Insiders expect a slowdown in second-hand property transactions across the country, after property owners rushed to finish deals on their housing units before yesterday's deadline to evade a tax increase.
Last Wednesday, the State Administration of Taxation announced that a 20 percent individual income tax would be imposed on second-hand house sellers starting August 1. The number of such transactions in Beijing and Shanghai soared prior to the deadline.
On Monday, one day before the policy took effect, more than 500 people went to the local taxation bureau in Beijing's Chaoyang District to trade their houses, which was five times more than is ordinary, the bureau said.
On the same day in the capital's Haidian, Fengtai and Chongwen districts, the numbers of transactions increased by about 600 percent despite the heavy rain.
"Nobody wants to pay the extra tax," said 54-year-old Chang Chunxia, who was waiting in the Chongwen taxation bureau.
She said her family had decided to buy a flat at Huashi Beili from a friend, but they had not yet finished the transaction. Under the new policy, she would have to pay an extra amount of 20,000 yuan (US$2,500).
"It's a large sum," she said. "We hope the transaction could be finished today so that the money could be saved."
Figures from the Hanyu Property Company in Shanghai show that the trading volume it handled from Thursday to Monday equalled the total of the other 26 days in July, reaching 160 apartment units.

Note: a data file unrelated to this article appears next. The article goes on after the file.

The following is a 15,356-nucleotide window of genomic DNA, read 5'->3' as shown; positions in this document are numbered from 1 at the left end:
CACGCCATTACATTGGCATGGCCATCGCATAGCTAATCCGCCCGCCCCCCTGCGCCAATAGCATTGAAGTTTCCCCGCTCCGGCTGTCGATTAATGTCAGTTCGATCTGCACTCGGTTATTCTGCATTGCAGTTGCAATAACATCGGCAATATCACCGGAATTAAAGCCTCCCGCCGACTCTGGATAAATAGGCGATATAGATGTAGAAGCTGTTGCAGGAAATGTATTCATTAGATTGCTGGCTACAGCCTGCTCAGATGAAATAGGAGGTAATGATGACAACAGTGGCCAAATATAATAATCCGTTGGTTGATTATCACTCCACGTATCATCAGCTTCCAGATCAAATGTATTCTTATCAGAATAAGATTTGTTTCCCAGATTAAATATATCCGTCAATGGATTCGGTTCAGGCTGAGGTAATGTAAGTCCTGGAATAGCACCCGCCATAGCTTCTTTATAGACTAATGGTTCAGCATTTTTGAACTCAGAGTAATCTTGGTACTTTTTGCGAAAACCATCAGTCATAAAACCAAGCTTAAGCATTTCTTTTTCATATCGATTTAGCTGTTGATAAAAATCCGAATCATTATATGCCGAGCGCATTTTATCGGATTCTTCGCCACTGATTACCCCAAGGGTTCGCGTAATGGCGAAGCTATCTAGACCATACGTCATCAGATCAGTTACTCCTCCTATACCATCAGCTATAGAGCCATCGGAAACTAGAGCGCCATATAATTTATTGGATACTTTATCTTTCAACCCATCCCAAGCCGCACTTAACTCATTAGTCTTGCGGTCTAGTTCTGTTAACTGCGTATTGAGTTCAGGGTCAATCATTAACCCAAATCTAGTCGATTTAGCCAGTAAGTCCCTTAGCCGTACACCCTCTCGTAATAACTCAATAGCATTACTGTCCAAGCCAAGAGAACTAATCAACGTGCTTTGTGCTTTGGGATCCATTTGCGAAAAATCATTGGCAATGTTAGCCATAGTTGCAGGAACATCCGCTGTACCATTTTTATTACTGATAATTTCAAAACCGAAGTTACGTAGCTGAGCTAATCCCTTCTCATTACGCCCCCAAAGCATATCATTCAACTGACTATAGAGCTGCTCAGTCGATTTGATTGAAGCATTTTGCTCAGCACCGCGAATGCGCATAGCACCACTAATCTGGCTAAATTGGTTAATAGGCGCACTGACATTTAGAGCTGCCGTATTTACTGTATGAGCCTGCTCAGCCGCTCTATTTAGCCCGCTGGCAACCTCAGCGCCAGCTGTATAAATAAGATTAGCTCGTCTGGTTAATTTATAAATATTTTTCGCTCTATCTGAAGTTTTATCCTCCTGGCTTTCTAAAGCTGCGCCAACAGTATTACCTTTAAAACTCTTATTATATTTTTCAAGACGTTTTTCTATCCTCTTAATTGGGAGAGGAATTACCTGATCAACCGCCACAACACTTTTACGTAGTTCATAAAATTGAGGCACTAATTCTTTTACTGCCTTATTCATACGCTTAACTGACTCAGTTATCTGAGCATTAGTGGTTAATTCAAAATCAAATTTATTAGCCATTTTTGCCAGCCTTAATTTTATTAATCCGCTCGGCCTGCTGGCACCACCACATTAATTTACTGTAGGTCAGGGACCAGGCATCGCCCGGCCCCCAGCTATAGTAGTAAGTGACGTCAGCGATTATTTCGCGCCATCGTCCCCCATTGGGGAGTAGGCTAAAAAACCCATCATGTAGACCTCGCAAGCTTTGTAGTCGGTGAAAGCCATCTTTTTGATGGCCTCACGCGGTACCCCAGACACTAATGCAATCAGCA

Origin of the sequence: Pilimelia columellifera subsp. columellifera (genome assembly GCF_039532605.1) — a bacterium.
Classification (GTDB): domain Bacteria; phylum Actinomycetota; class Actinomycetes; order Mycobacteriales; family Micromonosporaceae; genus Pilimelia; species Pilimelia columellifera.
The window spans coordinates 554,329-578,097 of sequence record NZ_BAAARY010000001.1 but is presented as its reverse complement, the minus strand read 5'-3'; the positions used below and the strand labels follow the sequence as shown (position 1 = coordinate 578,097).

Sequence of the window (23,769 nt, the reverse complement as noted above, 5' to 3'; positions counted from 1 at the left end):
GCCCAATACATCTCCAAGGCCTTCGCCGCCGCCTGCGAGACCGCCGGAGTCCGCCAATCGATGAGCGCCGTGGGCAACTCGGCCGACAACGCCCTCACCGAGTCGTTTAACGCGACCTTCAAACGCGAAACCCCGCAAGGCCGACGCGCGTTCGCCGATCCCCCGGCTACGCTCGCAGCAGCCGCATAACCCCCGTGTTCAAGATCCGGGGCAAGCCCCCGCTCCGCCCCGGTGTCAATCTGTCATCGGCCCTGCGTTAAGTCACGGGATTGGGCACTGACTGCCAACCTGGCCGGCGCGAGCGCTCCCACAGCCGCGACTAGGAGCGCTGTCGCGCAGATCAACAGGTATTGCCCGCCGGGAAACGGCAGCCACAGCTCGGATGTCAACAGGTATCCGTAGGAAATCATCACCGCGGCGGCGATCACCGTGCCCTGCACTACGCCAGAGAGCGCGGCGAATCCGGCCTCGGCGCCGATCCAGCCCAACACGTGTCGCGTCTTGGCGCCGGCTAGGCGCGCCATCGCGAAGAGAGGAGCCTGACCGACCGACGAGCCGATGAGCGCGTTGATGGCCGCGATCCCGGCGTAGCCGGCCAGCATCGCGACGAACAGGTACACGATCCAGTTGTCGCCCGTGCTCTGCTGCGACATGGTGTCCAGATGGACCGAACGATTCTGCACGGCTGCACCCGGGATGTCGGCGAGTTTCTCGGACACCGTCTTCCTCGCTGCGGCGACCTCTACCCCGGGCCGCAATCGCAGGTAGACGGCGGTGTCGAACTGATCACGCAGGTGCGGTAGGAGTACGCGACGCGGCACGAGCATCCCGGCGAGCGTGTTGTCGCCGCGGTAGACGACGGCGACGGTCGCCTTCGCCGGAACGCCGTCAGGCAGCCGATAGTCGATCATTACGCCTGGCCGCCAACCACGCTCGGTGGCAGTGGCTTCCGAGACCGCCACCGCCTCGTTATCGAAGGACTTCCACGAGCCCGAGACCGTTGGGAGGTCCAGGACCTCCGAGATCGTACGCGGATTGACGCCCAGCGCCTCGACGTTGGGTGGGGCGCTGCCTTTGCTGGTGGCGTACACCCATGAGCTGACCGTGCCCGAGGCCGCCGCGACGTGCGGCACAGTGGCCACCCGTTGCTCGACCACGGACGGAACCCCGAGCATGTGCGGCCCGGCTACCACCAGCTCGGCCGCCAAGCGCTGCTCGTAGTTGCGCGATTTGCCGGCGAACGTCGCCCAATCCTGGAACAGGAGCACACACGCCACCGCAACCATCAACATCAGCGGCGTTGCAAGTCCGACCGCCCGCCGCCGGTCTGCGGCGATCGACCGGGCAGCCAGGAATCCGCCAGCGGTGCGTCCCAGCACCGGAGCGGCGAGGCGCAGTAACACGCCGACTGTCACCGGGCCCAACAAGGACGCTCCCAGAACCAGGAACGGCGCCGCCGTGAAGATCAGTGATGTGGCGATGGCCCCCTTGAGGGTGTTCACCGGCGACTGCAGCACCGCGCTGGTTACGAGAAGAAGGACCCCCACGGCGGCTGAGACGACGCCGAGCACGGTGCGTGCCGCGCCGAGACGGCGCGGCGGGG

The Shanghai-based Centaline Property Company also said its overall trading volume rose by 30 percent to 40 percent in the last five days. Trade volumes in its Pudong, Hongkou and Luwan branches saw a sharp increase of 50 percent.
Faced with such a large number of traders, local taxation bureaux in Beijing decided that anyone who went to the bureaux to register the sales of their houses before yesterday's deadline and finish the transactions by the end of this month could be exempted from the tax.
The new policy, which follows a series of central government measures announced earlier this year to cool down the overheated real-estate market, is expected to further squeeze speculation.
Figures from the National Bureau of Statistics show that by the end of this June, more than 121 million square meters of commercial houses had remained unoccupied nationwide because of the rising price, up 17.2 percent over the same period last year.
Lin Zengjie, land management professor at Renmin University, described speculation as "a major contributor to the rising price," Xinhua reported.
"The collection of individual income tax and transaction fees may increase the speculation cost, and thus is beneficiary to the development of a healthy market," he was quoted as saying.
The government started to collect a 5.5 percent transaction tax on sale of houses within five years of purchase this June, also a move to fight against speculation.
Xin Xin, a broker with the chained 5i5j Property Company in Beijing, told China Daily that the latter policy would not be as strict as the earlier one as it contains many favorable items.
The base of the individual income tax is transaction price minus the original price. Reasonable costs, including home improvement and facility maintenance expenditure as well as mortgage interest, would be excluded from the taxable amount. But the base of the transaction fees is the total transaction price.
Xin also warned of the "possibility that sellers shift the extra tax to buyers, which may increase the price of second-hand houses."
(China Daily August 2, 2006)